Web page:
Freeze on the slopes

2nd February 2001 at 00:00
The number of schools taking pupils on skiing trips has plummeted in recent years. Gillian Thomas asks why, when there are so many benefits to be had.

What better recipe for a school trip than learning a new skill in a foreign country, with plenty of fresh air and exercise? Skiing has all these ingredients, but as a school activity it has been in the doldrums for the past 10 years.

The latest ski industry figures show that 119,000 children went on school ski trips last season, a drop of around 25,000 on both the previous years. Yet in the early Eighties, over a half a million went every year.

Several factors have pushed skiing off the agenda in many schools. An increasing burden of regulations and paperwork for school trips, particularly for health and safety, and the introduction of league tables, has led schools to concentrate on the core curriculum subjects.

Timing is a problem too. The Department for Employment and Education requires that pupils who could not otherwise afford to take part in a term-time trip, are subsidised, but going in the holidays means prices are at their highest. Also, there is a general reluctance among younger teachers to give up their own time.

Many schools were also put off ski trips by cowboy tour operators in the Eighties. Several companies, attracted into the then buoyant market without understanding its needs, went bankrupt, robbing schools not only of their trip, but their funds too.

Around 90 per cent of the schools which continue to favour skiing now take children away out of term time, mostly at half-term. This being peak season, when many families choose to go, the slopes are crowded and accommodation costs about one-third more.

"To get a ski trip off the ground you need a dedicated teacher, an encouraging head, school governors who see its importance and a supportive LEA," says Stuart Thomson, head of PE and outdoor education at Thorncliffe school, a Barrow-in-Furness comprehensive. He has taken groups for more than 20 years.

"We find that skiing is one big learning experience for the children - physically, socially and educationally. They are outdoors learning a sport, interacting with each other away from home and experiencing a foreign culture."

Tour operators, who would dearly like more schools to travel in term time, have begun to offer incentives for those who do so. SkiBound, the biggest schools operator, offers discounts of up to pound;50 per person, while Interski, which specialises in the Aosta Valley in Italy, offers either a pound;50 discount or pound;550 for the school for evey 10 pupils. It also increases the number of free supervisory places to one per seven pupils, though the normal recommended minimum is 10.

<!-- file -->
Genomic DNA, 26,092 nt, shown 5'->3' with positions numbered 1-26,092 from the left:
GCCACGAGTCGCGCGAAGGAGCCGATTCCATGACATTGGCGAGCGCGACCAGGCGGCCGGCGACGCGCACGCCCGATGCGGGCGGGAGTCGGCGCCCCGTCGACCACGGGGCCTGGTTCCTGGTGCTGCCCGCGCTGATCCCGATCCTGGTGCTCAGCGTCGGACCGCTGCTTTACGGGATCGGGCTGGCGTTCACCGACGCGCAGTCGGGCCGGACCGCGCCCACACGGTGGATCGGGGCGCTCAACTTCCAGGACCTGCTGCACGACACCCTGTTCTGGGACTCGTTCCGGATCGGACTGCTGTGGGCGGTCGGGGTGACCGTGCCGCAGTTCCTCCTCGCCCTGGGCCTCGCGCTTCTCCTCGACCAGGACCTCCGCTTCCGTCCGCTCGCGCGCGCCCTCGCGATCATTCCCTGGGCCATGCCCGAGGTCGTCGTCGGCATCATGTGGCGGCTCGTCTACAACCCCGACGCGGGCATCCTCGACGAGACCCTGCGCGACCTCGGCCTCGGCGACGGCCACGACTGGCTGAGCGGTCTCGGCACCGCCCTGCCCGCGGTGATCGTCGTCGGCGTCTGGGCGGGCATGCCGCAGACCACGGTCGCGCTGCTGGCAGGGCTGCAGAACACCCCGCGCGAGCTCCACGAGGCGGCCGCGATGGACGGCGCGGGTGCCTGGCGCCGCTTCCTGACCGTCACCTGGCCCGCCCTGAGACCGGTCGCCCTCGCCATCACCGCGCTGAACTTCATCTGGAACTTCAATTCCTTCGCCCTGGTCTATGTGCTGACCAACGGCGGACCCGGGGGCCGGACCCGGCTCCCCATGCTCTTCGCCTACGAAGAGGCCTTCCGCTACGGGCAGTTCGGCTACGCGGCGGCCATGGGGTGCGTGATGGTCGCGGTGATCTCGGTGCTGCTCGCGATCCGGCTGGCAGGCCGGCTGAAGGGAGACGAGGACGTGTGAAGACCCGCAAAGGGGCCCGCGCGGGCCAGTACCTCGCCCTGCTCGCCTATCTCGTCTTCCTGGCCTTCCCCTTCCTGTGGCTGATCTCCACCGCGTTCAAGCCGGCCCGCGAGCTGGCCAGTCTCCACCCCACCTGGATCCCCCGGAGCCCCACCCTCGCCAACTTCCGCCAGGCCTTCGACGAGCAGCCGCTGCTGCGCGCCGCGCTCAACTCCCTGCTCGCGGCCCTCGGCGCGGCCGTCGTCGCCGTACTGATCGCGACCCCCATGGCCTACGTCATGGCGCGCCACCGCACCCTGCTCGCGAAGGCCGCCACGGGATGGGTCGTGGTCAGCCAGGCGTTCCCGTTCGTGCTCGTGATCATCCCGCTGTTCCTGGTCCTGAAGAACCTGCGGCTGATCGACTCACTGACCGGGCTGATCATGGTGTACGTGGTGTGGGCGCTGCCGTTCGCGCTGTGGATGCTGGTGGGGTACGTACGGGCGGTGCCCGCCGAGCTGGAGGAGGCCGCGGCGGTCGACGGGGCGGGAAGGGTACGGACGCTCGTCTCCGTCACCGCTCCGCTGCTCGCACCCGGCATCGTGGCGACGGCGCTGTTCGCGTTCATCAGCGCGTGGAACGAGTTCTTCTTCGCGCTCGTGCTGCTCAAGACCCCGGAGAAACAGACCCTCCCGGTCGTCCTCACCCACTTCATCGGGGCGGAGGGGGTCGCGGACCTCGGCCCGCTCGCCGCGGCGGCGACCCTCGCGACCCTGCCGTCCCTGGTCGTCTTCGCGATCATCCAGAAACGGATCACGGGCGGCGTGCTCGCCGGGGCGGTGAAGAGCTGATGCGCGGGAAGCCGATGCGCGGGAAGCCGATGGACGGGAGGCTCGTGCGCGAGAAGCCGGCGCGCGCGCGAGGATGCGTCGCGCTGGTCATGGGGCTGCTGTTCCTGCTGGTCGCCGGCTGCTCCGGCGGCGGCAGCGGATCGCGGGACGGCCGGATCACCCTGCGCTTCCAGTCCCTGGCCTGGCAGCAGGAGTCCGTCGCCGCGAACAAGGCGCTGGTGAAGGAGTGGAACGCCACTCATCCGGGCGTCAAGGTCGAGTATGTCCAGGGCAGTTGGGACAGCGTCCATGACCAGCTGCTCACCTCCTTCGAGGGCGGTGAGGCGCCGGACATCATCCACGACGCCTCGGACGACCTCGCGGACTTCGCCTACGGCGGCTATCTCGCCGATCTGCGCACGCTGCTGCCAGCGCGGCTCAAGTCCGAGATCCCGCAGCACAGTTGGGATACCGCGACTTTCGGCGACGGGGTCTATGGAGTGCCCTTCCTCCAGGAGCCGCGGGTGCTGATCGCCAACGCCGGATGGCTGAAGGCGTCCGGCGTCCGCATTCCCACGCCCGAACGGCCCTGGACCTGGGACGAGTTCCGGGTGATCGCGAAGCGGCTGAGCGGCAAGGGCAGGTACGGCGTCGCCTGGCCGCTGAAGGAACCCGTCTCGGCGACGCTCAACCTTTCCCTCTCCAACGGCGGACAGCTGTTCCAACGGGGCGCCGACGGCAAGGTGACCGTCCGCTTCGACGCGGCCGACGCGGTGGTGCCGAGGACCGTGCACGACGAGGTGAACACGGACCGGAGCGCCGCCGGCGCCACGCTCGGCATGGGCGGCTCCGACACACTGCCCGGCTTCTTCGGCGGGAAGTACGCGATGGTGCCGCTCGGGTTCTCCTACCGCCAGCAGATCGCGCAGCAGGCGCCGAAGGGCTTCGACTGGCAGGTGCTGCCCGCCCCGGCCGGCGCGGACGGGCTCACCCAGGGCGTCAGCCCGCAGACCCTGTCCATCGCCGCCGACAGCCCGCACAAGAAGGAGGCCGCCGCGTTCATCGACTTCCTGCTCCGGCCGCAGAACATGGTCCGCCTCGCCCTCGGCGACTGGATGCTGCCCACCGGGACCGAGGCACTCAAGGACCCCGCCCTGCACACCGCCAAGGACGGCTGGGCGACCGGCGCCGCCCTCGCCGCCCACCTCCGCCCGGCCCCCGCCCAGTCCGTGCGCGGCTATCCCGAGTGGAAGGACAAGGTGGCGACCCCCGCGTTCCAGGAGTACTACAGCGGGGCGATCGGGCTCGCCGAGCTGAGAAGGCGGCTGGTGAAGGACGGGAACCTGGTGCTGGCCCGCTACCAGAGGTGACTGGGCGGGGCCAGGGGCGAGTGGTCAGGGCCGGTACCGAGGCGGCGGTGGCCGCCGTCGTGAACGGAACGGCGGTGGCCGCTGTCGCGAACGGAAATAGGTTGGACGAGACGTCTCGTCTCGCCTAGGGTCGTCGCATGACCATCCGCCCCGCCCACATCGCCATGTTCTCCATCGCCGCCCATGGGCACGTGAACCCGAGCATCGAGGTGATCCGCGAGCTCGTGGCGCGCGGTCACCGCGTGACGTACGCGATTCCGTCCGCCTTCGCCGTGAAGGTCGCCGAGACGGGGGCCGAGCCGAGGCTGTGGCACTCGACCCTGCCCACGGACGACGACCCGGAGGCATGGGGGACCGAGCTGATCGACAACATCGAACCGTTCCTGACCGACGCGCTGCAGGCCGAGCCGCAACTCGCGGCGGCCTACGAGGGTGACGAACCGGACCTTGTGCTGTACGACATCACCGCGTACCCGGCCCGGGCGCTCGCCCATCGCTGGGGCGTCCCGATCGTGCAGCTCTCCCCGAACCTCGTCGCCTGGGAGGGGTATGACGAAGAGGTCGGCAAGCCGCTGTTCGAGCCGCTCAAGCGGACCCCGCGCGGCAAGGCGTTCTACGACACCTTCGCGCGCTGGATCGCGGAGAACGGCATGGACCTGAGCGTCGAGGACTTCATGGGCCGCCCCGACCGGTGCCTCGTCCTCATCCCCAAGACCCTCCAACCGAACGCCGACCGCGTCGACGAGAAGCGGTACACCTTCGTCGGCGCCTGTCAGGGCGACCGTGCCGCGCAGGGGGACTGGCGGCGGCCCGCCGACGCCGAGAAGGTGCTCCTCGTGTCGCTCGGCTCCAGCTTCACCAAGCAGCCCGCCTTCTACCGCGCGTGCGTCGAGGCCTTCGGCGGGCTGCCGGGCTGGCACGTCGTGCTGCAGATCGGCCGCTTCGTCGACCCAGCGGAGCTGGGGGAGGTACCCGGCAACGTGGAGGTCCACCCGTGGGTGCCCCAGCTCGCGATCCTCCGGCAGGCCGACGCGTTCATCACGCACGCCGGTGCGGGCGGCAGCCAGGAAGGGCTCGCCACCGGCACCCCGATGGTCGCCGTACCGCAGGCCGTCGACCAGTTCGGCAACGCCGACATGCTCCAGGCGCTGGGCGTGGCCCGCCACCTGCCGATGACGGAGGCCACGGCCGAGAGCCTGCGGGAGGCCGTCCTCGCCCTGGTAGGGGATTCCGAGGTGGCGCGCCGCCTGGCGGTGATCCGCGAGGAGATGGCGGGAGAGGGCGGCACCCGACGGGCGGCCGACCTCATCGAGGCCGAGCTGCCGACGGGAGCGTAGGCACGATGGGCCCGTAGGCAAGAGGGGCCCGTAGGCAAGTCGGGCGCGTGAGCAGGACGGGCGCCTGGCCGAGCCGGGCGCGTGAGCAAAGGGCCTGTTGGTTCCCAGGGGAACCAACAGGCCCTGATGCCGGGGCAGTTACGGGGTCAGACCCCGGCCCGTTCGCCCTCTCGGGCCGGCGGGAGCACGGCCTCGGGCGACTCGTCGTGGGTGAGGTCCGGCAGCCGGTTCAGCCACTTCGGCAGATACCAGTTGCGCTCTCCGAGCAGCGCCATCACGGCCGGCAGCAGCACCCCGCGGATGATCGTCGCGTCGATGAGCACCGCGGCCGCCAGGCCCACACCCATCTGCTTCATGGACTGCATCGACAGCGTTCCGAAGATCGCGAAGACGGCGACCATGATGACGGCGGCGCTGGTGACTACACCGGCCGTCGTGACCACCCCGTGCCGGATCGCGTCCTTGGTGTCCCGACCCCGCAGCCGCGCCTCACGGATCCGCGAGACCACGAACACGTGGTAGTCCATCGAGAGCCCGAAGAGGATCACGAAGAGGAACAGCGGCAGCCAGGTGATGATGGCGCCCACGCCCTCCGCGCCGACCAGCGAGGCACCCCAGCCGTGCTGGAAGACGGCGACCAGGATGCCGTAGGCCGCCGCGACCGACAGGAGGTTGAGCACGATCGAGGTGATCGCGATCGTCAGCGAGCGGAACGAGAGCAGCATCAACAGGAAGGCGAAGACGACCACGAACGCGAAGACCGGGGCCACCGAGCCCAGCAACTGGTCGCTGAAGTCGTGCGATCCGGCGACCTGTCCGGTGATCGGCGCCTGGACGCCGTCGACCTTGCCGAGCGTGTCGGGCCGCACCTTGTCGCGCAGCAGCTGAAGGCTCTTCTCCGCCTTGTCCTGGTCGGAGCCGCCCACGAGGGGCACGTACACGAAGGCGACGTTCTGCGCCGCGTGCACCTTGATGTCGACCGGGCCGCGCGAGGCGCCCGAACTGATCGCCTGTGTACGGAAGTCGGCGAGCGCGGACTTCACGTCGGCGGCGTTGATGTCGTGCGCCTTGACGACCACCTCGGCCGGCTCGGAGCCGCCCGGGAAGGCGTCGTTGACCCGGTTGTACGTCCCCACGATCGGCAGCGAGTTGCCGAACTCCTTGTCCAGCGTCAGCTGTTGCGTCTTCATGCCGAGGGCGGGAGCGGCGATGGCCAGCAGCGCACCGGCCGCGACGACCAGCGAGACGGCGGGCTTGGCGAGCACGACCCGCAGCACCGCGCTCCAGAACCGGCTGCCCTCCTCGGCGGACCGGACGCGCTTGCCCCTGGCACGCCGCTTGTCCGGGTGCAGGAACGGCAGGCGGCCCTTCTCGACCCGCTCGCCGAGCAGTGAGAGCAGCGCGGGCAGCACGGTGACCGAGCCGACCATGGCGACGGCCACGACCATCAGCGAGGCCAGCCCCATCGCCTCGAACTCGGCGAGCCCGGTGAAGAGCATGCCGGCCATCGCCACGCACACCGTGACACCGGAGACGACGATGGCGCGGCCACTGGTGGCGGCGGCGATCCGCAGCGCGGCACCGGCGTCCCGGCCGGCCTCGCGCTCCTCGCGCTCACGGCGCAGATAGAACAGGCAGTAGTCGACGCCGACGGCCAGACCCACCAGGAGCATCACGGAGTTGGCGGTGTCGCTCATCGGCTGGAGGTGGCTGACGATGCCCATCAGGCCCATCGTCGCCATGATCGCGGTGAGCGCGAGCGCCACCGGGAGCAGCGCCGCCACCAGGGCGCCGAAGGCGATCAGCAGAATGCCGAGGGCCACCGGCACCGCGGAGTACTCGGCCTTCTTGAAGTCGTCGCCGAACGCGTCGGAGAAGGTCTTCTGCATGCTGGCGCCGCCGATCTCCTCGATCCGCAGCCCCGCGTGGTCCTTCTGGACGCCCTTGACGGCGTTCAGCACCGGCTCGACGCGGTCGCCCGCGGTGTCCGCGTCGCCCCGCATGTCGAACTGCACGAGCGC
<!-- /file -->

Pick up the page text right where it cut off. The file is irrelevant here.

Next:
Seventy per cent of Interski's bookings are from state schools and most now go in term time.

"We are very aware that teachers have to sell the idea of a ski trip to the head and parents, so we are constantly looking at how to provide a quality package tailored to their needs," said the managing director, Colin McIntosh, a former teacher himself.

"Cost is just one factor. The type of accommodation, the amount and standard of ski instruction, and what kind of evening entertainment is included, are other important considerations for teachers."

The English Schools' Ski Association, formed in 1978 to "enhance the status of skiing in schools", offers advice, keenly priced insurance and also runs competitions.

To help teachers comply with local authority regulations on supervision, the association encourages schools to take an English Ski Council training course. "Organising a ski trip for the first time can be daunting because of the number of regulations involved," said the chairman, Gillian Gilyead. "So we aim to show how skiing can be a very valuable part of a child's education."

Understandably, ski associations, dry-slope owners and tour operators are all desperate to halt the decline in schools ski trips, a major source of future custom.

So in 1998 they formed the Snowsport Forum which has just produced a teacher's guide on the internet. This incorporates the English Ski Council's leaflet, Skiing and the National Curriculum, as well as covering everything from essential behaviour on the slopes to finance.

Most teachers would agree with Ruth House, assistant head of Woolmer Hill school, a mixed comprehensive in Haslemere, Surrey, that ski trips can be stressful, particularly having to be on 24-hour call in case of emergency.

Having organised trips for the past five years, Ruth House remains an enthusiast but advises newcomers to plan meticulously, considering every possible "what if". "Just being up a mountain or sitting in a foreign cafe has its potential problems," she says.

"But the children get so much out of a ski trip," she says. "All the effort is so rewarding when you can see them having such a ball."

Teachers Guide to Snowsportsfree on the internet at English Schools' Ski Association (annual membership pound;22), tel: 01442 241183. Interski : Tel: 01623 456333, uk; English Ski Council: Tel: 0121 501 2314.

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